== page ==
Long non-coding RNA in regulation of plasticity of vascular smooth muscle cells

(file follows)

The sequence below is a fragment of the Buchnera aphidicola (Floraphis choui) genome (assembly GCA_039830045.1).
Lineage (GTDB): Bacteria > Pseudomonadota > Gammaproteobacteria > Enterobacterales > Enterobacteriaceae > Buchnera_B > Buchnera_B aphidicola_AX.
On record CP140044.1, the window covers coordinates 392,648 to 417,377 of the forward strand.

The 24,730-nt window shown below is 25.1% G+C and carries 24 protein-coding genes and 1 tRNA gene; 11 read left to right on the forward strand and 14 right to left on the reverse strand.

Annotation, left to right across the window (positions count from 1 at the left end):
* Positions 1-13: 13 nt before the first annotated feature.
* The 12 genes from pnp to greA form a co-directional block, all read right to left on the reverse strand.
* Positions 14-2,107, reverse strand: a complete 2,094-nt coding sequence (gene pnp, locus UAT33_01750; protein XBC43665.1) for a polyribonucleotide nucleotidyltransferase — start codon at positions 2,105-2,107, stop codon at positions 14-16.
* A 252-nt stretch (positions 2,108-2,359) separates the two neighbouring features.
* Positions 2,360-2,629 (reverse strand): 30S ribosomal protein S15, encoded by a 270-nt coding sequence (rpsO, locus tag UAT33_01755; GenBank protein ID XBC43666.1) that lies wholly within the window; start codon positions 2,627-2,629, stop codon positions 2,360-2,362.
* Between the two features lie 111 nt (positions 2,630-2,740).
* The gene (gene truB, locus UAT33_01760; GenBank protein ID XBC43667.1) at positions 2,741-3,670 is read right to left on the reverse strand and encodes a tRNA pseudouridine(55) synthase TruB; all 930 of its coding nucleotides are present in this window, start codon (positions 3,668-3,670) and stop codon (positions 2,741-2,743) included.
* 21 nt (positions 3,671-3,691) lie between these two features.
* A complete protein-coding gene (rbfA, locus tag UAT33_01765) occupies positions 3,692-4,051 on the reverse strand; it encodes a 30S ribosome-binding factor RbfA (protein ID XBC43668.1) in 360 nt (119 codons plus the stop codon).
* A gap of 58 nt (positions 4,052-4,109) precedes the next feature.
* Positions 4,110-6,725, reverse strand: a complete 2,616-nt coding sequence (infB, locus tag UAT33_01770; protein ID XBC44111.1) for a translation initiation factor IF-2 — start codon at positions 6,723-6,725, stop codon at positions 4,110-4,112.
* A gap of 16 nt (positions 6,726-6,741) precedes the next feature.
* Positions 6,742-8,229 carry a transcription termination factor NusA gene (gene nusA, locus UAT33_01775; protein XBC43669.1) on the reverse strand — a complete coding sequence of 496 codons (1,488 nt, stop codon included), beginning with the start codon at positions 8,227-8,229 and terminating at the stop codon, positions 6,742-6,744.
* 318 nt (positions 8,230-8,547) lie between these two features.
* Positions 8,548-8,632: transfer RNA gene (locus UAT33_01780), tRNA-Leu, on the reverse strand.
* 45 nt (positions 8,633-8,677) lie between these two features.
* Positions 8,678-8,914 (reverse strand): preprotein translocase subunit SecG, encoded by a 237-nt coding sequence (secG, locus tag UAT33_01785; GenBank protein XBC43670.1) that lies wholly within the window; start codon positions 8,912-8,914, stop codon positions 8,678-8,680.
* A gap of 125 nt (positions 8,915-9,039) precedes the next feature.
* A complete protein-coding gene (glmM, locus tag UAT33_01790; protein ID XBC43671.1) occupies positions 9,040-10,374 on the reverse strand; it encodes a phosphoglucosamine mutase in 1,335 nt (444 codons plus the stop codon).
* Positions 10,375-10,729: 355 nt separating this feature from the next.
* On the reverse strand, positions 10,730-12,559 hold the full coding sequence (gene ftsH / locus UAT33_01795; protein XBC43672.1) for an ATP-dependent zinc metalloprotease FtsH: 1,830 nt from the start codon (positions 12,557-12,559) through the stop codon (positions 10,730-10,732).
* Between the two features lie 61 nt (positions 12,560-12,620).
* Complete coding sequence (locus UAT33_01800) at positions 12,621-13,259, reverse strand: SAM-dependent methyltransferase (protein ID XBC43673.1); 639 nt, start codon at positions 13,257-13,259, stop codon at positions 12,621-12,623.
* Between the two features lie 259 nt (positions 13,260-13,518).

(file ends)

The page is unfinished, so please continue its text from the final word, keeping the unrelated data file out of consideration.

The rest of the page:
Phenotypic plasticity of vascular smooth muscle cells (VSMCs) is a functional property that is essential for vascular remodeling in vessel injury healing. During phenotypic switch, quiescent VSMCs loss contractile capacity but acquire ability to proliferate and migrate to the injured site where they differentiate again to the quiescent state. However, in pathological conditions such as endothelial dysfunction or atherosclerosis, phenotypic changes in arterial VSMCs become deregulated leading to elevated VSMC dedifferentiation, proliferation, excessive extracellular matrix deposits, and intimal thickening. VSMC hyperplasia is a complex mechanism that is coordinated by a network of various regulatory factors. Long non-coding (lnc)RNAs represent an important part of this regulatory network. Some of lncRNAs are involved in VSMC differentiation, apoptosis, and maintenance of VSMC quiescence, while other lncRNAs promote VSMC dedifferentiation, proliferation, and motility. In this review, we characterize these RNAs and their function in the context of possible involvement to atherosclerosis.